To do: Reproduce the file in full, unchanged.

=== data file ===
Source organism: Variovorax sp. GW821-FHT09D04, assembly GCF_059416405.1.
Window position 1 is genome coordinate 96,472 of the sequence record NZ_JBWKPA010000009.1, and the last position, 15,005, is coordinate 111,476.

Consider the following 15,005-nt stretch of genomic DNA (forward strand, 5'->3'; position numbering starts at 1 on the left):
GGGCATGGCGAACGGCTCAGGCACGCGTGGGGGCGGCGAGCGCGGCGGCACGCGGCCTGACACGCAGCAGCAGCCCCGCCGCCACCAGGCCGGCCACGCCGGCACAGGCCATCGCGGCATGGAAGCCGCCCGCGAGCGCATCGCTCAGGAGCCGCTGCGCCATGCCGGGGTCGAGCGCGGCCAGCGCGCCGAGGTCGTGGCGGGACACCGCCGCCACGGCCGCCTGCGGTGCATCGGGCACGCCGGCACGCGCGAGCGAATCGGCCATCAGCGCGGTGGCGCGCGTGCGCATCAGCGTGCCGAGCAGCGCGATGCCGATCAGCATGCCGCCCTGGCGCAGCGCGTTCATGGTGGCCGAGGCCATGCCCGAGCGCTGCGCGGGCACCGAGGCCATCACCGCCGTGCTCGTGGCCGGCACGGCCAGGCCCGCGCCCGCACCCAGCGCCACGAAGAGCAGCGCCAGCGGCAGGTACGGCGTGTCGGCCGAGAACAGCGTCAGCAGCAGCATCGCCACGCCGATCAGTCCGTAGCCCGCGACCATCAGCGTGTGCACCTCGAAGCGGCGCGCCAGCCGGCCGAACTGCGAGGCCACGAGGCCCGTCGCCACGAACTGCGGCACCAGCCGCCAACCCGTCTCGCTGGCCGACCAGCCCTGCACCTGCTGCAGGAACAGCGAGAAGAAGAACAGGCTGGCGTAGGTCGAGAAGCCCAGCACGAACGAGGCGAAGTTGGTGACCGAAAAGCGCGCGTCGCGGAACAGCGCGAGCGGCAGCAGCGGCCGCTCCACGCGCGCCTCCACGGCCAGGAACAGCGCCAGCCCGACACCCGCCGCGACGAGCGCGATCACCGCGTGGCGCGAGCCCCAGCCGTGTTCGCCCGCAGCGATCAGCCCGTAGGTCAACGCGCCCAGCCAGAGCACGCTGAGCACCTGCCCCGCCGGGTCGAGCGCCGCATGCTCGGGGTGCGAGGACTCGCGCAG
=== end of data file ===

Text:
Source organism: Variovorax sp. GW821-FHT09D04, assembly GCF_059416405.1.
Window position 1 is genome coordinate 96,472 of the sequence record NZ_JBWKPA010000009.1, and the last position, 15,005, is coordinate 111,476.

Consider the following 15,005-nt stretch of genomic DNA (forward strand, 5'->3'; position numbering starts at 1 on the left):
GGGCATGGCGAACGGCTCAGGCACGCGTGGGGGCGGCGAGCGCGGCGGCACGCGGCCTGACACGCAGCAGCAGCCCCGCCGCCACCAGGCCGGCCACGCCGGCACAGGCCATCGCGGCATGGAAGCCGCCCGCGAGCGCATCGCTCAGGAGCCGCTGCGCCATGCCGGGGTCGAGCGCGGCCAGCGCGCCGAGGTCGTGGCGGGACACCGCCGCCACGGCCGCCTGCGGTGCATCGGGCACGCCGGCACGCGCGAGCGAATCGGCCATCAGCGCGGTGGCGCGCGTGCGCATCAGCGTGCCGAGCAGCGCGATGCCGATCAGCATGCCGCCCTGGCGCAGCGCGTTCATGGTGGCCGAGGCCATGCCCGAGCGCTGCGCGGGCACCGAGGCCATCACCGCCGTGCTCGTGGCCGGCACGGCCAGGCCCGCGCCCGCACCCAGCGCCACGAAGAGCAGCGCCAGCGGCAGGTACGGCGTGTCGGCCGAGAACAGCGTCAGCAGCAGCATCGCCACGCCGATCAGTCCGTAGCCCGCGACCATCAGCGTGTGCACCTCGAAGCGGCGCGCCAGCCGGCCGAACTGCGAGGCCACGAGGCCCGTCGCCACGAACTGCGGCACCAGCCGCCAACCCGTCTCGCTGGCCGACCAGCCCTGCACCTGCTGCAGGAACAGCGAGAAGAAGAACAGGCTGGCGTAGGTCGAGAAGCCCAGCACGAACGAGGCGAAGTTGGTGACCGAAAAGCGCGCGTCGCGGAACAGCGCGAGCGGCAGCAGCGGCCGCTCCACGCGCGCCTCCACGGCCAGGAACAGCGCCAGCCCGACACCCGCCGCGACGAGCGCGATCACCGCGTGGCGCGAGCCCCAGCCGTGTTCGCCCGCAGCGATCAGCCCGTAGGTCAACGCGCCCAGCCAGAGCACGCTGAGCACCTGCCCCGCCGGGTCGAGCGCCGCATGCTCGGGGTGCGAGGACTCGCGCAG